## The Mathematical Symbol "Subset of or Equal To (⊆)"

The "Subset of or Equal To" Symbol (⊆)

The ⊆ symbol denotes a mathematical relationship where one set is either a subset of another set, or both sets are identical. Essentially, it signals that every element of the first set is also present in the second set or that both sets have the same elements.

## Visual Representation

This symbol looks like the "less than" sign (<) combined with an underscore. This appearance corresponds to the idea of "less than or equal to", but in the context of sets rather than numbers.

## Common Uses

The "Subset of or Equal To" relationship is fundamental in set theory and other mathematical disciplines:

• Set Theory: In set theory, if set $$A$$ is a subset of or is equivalent to set $$B$$, it can be written as $$A ⊆ B$$. This means all components of set $$A$$ are also components of set $$B$$.
• Examples:
• If set $$A = \{2, 3\}$$ and set $$B = \{1, 2, 3, 4\}$$, then $$A ⊆ B$$ since all elements of $$A$$ are contained in $$B$$.
• If set $$A = \{1, 2, 3\}$$ and set $$B = \{1, 2, 3\}$$, then $$A ⊆ B$$ because $$A$$ and $$B$$ are identical.

## Representation in Other Contexts

In LaTeX, which is a popular tool for typesetting mathematical and scientific documents, the "Subset of or Equal To" symbol can be represented with the \subseteq command when in a mathematical environment.

## Conclusion

The ⊆ symbol is invaluable in set theory and numerous areas of mathematics for expressing the relationship where every element of one set is also an element of another set, or both sets are identical. Grasping this relationship is essential for understanding hierarchies and inclusion within sets.

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## Codes for the ⊆ Symbol

 The Symbol ⊆ Alt Code Alt 8838 HTML Code ⊆ HTML Entity ⊆ CSS Code \2286 Hex Code ⊆ Unicode U+2286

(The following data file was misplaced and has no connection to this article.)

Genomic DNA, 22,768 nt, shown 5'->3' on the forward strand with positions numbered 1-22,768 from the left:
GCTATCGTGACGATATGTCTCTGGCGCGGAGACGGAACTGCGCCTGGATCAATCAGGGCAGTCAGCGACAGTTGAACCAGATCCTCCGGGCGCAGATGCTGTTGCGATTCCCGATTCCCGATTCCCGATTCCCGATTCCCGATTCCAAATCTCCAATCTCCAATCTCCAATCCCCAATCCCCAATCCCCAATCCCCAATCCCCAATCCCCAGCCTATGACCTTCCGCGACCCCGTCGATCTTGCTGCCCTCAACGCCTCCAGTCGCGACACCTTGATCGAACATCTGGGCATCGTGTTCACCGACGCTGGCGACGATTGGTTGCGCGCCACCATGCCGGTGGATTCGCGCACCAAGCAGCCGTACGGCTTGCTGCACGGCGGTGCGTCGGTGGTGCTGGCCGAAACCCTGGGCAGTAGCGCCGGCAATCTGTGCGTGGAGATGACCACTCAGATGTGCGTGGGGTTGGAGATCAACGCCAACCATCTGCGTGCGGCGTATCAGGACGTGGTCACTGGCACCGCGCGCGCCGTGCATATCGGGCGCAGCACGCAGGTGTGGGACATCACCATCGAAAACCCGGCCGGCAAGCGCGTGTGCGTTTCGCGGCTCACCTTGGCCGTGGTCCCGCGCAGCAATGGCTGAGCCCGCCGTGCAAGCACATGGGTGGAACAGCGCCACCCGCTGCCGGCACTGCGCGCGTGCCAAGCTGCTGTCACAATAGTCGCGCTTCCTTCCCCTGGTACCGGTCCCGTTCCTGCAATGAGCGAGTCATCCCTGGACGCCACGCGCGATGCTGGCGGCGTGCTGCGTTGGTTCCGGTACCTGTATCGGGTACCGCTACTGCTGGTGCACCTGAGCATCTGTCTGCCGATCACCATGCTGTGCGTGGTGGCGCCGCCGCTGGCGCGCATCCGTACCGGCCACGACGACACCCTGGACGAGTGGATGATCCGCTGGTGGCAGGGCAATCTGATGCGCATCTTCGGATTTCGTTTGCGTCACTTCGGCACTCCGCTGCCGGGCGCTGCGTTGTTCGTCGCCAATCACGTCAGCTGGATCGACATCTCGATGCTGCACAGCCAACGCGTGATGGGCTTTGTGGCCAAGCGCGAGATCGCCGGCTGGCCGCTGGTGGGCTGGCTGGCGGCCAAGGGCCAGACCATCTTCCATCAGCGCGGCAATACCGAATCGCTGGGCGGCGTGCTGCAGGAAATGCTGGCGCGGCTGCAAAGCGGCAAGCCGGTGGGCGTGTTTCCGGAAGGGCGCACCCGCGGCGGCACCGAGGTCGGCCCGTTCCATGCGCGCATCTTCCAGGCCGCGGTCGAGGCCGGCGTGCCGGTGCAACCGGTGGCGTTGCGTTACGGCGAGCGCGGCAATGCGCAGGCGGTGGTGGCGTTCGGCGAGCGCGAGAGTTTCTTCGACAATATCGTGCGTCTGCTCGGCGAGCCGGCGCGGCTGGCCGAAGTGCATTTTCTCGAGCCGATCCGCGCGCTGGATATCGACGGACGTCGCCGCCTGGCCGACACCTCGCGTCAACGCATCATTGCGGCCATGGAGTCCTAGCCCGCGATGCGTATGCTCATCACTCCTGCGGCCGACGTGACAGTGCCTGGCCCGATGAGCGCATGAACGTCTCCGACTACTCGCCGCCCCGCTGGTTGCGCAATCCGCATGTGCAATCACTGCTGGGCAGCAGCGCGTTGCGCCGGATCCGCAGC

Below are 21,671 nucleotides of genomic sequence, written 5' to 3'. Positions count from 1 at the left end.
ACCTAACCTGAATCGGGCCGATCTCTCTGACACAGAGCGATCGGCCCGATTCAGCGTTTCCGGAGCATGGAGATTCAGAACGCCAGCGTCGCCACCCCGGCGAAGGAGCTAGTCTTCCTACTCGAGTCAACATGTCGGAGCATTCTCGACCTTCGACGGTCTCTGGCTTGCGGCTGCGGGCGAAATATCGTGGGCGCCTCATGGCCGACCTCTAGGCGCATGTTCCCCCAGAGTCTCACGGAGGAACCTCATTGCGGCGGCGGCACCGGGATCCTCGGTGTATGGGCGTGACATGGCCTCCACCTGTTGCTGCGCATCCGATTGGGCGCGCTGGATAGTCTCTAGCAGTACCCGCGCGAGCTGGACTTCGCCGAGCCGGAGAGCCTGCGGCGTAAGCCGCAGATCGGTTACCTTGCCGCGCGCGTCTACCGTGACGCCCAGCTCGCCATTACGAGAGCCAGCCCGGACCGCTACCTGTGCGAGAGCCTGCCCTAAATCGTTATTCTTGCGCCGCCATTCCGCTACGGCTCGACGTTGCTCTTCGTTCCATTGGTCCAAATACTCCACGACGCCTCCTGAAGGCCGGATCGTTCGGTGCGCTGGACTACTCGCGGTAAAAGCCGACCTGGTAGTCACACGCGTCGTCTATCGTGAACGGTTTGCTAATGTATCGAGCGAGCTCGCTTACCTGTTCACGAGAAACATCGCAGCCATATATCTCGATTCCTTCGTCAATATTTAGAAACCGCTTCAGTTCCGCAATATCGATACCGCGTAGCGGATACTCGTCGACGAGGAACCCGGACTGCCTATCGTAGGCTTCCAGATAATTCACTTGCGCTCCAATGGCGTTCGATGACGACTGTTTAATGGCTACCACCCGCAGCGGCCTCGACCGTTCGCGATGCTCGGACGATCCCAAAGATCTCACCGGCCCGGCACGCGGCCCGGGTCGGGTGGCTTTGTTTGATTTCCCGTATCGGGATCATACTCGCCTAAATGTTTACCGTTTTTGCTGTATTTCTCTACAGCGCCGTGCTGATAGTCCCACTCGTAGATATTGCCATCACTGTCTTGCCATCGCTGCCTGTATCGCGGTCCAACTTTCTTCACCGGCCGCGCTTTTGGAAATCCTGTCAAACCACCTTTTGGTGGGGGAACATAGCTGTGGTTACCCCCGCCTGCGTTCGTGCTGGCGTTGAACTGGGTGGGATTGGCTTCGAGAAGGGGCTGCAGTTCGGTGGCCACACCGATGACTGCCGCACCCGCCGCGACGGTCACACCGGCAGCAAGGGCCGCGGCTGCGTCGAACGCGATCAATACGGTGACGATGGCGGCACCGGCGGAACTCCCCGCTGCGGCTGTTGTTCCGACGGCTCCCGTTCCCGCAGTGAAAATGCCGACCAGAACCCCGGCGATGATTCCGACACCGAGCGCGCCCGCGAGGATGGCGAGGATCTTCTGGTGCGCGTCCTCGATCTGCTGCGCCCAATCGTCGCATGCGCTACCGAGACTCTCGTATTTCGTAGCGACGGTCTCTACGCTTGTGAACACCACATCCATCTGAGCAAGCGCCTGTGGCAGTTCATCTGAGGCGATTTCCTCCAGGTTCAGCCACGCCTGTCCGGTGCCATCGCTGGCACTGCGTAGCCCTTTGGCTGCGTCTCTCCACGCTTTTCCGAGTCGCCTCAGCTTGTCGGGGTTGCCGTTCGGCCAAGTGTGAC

## How To Insert the ⊆ Symbol

(Method 1) Copy and paste the symbol.

The easiest way to get the ⊆ symbol is to copy and paste it into your document.

Bear in mind that this is a UTF-8 encoded character. It must be encoded as UTF-8 at all stages (copying, replacing, editing, pasting), otherwise it will render as random characters or the dreaded �.

(Method 2) Use the "Alt Code."

If you have a keyboard with a numeric pad, you can use this method. Simply hold down the Alt key and type 8838. When you lift the Alt key, the symbol appears. ("Num Lock" must be on.)

(Method 3) Use the HTML Decimal Code (for webpages).

HTML TextOutput
<b>My symbol: &#8838;</b>My symbol: ⊆

(Method 4) Use the HTML Entity Code (for webpages).

HTML TextOutput
<b>My symbol: &sube;</b>My symbol: ⊆

(Method 5) Use the CSS Code (for webpages).

CSS and HTML TextOutput
<style>
span:after {
content: "\2286";}
</style>
<span>My symbol:</span>
My symbol: ⊆

(Method 6) Use the HTML Hex Code (for webpages and HTML canvas).

HTML TextOutput
<b>My symbol: &#x2286;</b>My symbol: ⊆
On the assumption that you already have your canvas and the context set up, use the Hex code in the format 0x2286 to place the ⊆ symbol on your canvas. For example:
JavaScript Text
const x = "0x"+"E9"
ctx.fillText(String.fromCodePoint(x), 5, 5);
Output

(Method 7) Use the Unicode (for various, e.g. Microsoft Office, JavaScript, Perl).

The Unicode for ⊆ is U+2286. The important part is the hexadecimal number after the U+, which is used in various formats. For example, in Microsoft Office applications (e.g. Word, PowerPoint), do the following:
TypeOutput
2286
[Hold down Alt]
[Press x]

(The 2286 turns into ⊆. Note that you can omit any leading zeros.)
In JavaScript, the syntax is \uXXXX. So, our example would be \u2286. (Note that the format is 4 hexadecimal characters.)
JavaScript TextOutput
let str = "\u2286"
document.write("My symbol: " + str)
My symbol: ⊆